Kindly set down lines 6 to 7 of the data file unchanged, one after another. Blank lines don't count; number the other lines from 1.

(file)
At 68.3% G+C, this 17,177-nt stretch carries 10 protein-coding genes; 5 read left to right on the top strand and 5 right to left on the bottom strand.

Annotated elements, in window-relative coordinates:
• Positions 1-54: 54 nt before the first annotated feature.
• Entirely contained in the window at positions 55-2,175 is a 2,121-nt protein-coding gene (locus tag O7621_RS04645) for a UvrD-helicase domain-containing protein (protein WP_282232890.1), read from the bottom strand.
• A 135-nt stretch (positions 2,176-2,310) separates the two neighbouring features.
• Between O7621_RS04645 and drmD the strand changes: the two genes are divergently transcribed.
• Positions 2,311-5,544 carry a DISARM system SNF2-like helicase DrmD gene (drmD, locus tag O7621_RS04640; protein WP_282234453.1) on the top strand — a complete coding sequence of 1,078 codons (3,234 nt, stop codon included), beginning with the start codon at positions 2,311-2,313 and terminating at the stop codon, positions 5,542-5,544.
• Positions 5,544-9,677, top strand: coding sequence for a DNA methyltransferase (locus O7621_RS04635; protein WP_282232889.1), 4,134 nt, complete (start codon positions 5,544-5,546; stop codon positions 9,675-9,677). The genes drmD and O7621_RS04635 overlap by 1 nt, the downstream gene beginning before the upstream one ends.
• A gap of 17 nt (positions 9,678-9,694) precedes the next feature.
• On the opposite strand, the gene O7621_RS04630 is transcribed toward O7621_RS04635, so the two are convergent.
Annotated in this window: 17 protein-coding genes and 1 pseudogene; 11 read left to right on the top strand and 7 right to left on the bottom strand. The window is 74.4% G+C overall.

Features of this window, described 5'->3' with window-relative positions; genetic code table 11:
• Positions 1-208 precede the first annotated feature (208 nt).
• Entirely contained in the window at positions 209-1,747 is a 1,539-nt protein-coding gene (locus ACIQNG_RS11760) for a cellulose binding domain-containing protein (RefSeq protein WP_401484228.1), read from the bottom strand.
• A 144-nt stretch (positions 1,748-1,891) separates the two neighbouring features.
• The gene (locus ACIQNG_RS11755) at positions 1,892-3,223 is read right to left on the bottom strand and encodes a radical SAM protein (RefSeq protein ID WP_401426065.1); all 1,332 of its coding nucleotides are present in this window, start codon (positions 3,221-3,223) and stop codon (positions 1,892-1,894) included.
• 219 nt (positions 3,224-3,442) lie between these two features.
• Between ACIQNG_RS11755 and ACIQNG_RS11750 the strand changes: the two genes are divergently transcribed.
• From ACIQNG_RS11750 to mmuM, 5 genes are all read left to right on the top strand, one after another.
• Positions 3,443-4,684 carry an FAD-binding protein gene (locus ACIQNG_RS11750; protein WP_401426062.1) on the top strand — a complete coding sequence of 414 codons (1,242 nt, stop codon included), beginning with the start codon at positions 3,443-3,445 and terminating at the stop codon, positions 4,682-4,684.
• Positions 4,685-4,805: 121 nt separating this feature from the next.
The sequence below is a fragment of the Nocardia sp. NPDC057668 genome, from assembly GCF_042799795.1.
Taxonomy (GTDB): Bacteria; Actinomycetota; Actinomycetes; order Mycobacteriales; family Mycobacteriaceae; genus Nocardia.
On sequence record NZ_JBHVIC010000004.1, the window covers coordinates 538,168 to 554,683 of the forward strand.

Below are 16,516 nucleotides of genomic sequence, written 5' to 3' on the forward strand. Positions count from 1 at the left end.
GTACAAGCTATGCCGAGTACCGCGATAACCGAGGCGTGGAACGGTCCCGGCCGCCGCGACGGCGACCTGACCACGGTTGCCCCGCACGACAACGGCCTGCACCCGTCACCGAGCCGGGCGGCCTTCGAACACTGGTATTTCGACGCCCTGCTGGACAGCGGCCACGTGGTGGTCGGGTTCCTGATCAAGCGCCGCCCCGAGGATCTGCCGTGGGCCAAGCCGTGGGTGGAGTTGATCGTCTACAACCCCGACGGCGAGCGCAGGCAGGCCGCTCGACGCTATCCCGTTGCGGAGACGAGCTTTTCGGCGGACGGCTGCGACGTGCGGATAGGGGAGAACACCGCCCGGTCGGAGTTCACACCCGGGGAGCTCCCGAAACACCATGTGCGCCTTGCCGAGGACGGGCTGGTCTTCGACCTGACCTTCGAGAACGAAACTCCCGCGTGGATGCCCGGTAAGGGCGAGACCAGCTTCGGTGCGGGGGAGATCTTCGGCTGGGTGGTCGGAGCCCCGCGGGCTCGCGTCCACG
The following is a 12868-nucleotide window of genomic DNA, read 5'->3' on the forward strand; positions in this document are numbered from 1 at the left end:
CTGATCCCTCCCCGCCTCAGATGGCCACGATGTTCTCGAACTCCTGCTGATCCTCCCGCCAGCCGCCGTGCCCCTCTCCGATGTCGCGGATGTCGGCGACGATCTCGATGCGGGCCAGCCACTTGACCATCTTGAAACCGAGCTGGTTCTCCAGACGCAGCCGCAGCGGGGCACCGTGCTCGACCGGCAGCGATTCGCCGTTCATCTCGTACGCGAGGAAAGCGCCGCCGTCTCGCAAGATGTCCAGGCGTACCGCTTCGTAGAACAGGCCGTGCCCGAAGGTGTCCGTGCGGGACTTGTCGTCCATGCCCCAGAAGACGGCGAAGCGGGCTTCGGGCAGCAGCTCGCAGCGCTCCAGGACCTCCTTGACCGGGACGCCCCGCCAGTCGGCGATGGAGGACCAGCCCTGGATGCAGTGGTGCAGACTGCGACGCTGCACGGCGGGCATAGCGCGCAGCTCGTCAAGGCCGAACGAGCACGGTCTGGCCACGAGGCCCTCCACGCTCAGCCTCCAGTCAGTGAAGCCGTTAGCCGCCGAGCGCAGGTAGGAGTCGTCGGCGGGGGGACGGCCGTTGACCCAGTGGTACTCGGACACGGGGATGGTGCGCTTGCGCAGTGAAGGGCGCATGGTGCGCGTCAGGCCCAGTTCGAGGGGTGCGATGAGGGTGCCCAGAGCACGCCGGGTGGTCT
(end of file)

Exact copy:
• Between O7621_RS04645 and drmD the strand changes: the two genes are divergently transcribed.
• Positions 2,311-5,544 carry a DISARM system SNF2-like helicase DrmD gene (drmD, locus tag O7621_RS04640; protein WP_282234453.1) on the top strand — a complete coding sequence of 1,078 codons (3,234 nt, stop codon included), beginning with the start codon at positions 2,311-2,313 and terminating at the stop codon, positions 5,542-5,544.